Producing speech involves processing linguistic information at a cognitive level (henceforth, psycholinguistic planning) while, simultaneously, maintaining control at a speech motor level. Speech-language pathologists pay close attention to the latter in the diagnosis and treatment of adulthood stuttering, while little if any attention is paid to the performance of the cognitive machinery driving speech production. Psycholinguistic planning largely involves the cognitive processing of lexical knowledge on the path to speaking;processing that can, to some extent, be elicited via picture naming. Three psycholinguistic mechanisms that drive picture naming are: 1) Activation spreading. Words are activated and compete for selection in the mental lexicon on the path to picture naming. 2) Lexical retrieval. When a word is selected its semantic and phonological features are retrieved and used to generate a linguistic blueprint, or surface structure. 3) Internal error monitoring. The linguistic blueprint is monitored for accuracy before being transformed into speech motor movements. Fluent and accurate speaking depends as much on the efficiency with which these mechanisms operate as it does on speech motor control. Thus, a crucially important aim is to characterize psycholinguistic mechanisms in adults who stutter (AWS). Behavioral psycholinguistic research conducted to date has been limited in its ability to meet this aim. Here, an innovative cognitive neuroscientific approach, involving event-related potentials (ERPs), will be utilized. ERPs are reflexive changes in brain electrophysiological activity, recorded non- invasively at the scalp that can index specific psychological mechanisms with precision on the order of milliseconds. ERPs can be recorded as people prepare to name pictures and make lexical decisions about picture names they generate. ERPs elicited on the path to picture naming may comprise several components, some that respond via changes in amplitude and latency as activation spreading, lexical retrieval and internal error monitoring, respectively, unfold in real time. In three experiments, those ERP components will be compared in AWS versus adults who do not stutter (AWNS) to answer the following questions: 1) Does activation spreading operate typically in AWS, as evidenced in the amplitude of the N400 ERP component elicited during a picture-word priming task? 2) Does word retrieval operate along a typical time-course in AWS, as evidenced in the time-course of two ERP components - Lateralized Readiness Potential and NoGo N200 - elicited during a dual-choice lexical decision task? 3) Does internal error monitoring operate typically in AWS, as evidenced in the amplitude of Error Related Negativity elicited during a forced-error lexical decision task? Results will reveal whether brain electrophysiological activity in AWS may differ from that of AWNS in psycholinguistic mechanisms that mediate the activation, retrieval, and monitoring of lexical knowledge on the path to picture naming. Findings will have implications for the development of psycholinguistically-focused clinical diagnostic and intervention tools for stuttering.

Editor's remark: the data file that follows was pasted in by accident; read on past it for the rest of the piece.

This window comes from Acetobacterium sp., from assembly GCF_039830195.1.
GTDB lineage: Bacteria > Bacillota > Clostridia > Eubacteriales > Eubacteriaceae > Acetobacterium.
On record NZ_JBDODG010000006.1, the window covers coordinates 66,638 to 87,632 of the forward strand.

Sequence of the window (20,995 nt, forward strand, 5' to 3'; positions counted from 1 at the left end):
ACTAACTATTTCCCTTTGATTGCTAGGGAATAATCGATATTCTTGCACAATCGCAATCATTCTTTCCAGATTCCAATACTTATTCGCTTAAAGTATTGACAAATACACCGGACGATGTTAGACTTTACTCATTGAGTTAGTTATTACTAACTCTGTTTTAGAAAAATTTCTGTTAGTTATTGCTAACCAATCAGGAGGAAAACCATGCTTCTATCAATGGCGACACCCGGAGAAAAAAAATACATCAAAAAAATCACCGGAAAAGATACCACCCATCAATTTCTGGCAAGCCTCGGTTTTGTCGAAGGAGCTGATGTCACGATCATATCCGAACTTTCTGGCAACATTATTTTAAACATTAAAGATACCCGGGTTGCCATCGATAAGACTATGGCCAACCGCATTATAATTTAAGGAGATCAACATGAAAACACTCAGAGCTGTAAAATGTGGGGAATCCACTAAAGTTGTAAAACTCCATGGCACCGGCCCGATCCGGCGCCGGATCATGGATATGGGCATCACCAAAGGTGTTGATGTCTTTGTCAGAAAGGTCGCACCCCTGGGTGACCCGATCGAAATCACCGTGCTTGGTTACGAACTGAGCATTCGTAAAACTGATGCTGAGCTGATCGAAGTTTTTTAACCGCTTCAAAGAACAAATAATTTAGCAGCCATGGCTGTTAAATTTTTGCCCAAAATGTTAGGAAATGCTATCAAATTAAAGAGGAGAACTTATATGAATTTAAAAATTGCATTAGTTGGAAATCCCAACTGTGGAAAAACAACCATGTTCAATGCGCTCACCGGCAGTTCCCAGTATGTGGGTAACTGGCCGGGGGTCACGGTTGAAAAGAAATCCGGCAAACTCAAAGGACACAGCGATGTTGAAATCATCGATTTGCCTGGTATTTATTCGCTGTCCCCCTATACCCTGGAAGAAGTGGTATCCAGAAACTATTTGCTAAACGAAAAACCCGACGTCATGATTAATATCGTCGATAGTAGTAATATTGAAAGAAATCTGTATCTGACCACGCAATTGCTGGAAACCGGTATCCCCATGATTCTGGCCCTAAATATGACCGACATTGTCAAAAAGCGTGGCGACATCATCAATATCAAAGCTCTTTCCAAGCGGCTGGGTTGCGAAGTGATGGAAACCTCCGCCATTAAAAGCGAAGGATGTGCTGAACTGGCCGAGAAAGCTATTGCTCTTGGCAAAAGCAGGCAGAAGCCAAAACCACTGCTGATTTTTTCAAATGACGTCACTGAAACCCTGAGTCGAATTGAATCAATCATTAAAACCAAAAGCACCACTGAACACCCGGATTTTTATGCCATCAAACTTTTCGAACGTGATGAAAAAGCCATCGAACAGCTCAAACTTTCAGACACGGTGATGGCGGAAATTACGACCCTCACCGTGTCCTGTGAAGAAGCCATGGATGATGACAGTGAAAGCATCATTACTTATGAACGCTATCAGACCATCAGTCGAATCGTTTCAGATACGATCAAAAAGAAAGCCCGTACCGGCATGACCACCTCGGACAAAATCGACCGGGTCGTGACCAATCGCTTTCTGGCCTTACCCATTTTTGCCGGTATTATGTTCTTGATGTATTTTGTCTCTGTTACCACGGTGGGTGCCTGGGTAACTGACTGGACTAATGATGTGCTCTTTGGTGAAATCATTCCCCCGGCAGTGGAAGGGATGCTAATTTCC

Public Health Relevance

Although efficient psycholinguistic planning is requisite for fluent and accurate speech production, psycholinguistic performance is not a standard consideration in the clinical diagnosis and treatment of adulthood stuttering. Understanding precisely how AWS activate, retrieve, and monitor lexical knowledge on the path to speaking could improve the efficacy of intervention for stuttering, an important goal in fostering the psychosocial and vocational prospects of adults who stutter. Results of this research will have implications for the development of psycholinguistically-focused assessment and treatment tools for stuttering.

National Institute of Health (NIH)
National Institute on Deafness and Other Communication Disorders (NIDCD)
Small Research Grants (R03)
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Special Emphasis Panel (ZDC1-SRB-Y (53))
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Shekim, Lana O
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University of South Florida
Other Health Professions
Schools of Arts and Sciences
United States
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